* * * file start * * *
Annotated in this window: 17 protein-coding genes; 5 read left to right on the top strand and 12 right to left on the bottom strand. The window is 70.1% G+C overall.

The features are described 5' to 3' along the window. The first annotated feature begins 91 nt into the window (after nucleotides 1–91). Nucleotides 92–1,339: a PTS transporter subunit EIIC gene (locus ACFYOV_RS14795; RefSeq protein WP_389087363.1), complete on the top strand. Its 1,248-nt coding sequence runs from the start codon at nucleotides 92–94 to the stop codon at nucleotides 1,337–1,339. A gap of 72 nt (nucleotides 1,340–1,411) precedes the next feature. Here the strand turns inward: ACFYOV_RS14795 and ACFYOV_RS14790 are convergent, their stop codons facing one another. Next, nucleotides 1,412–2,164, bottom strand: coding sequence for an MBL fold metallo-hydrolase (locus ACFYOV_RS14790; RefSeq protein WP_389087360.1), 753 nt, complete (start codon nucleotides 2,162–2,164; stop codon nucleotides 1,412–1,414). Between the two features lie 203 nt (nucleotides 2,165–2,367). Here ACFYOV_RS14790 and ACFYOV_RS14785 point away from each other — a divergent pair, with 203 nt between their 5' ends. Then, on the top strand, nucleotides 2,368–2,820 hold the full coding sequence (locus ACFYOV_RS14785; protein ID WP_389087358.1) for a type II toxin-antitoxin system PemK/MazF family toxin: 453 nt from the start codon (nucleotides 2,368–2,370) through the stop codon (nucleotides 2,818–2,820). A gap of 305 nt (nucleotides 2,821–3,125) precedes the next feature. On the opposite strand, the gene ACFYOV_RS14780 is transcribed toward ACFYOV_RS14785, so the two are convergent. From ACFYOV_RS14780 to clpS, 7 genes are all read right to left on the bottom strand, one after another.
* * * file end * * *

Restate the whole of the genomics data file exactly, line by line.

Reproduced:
Annotated in this window: 17 protein-coding genes; 5 read left to right on the top strand and 12 right to left on the bottom strand. The window is 70.1% G+C overall.

The features are described 5' to 3' along the window. The first annotated feature begins 91 nt into the window (after nucleotides 1–91). Nucleotides 92–1,339: a PTS transporter subunit EIIC gene (locus ACFYOV_RS14795; RefSeq protein WP_389087363.1), complete on the top strand. Its 1,248-nt coding sequence runs from the start codon at nucleotides 92–94 to the stop codon at nucleotides 1,337–1,339. A gap of 72 nt (nucleotides 1,340–1,411) precedes the next feature. Here the strand turns inward: ACFYOV_RS14795 and ACFYOV_RS14790 are convergent, their stop codons facing one another. Next, nucleotides 1,412–2,164, bottom strand: coding sequence for an MBL fold metallo-hydrolase (locus ACFYOV_RS14790; RefSeq protein WP_389087360.1), 753 nt, complete (start codon nucleotides 2,162–2,164; stop codon nucleotides 1,412–1,414). Between the two features lie 203 nt (nucleotides 2,165–2,367). Here ACFYOV_RS14790 and ACFYOV_RS14785 point away from each other — a divergent pair, with 203 nt between their 5' ends. Then, on the top strand, nucleotides 2,368–2,820 hold the full coding sequence (locus ACFYOV_RS14785; protein ID WP_389087358.1) for a type II toxin-antitoxin system PemK/MazF family toxin: 453 nt from the start codon (nucleotides 2,368–2,370) through the stop codon (nucleotides 2,818–2,820). A gap of 305 nt (nucleotides 2,821–3,125) precedes the next feature. On the opposite strand, the gene ACFYOV_RS14780 is transcribed toward ACFYOV_RS14785, so the two are convergent. From ACFYOV_RS14780 to clpS, 7 genes are all read right to left on the bottom strand, one after another.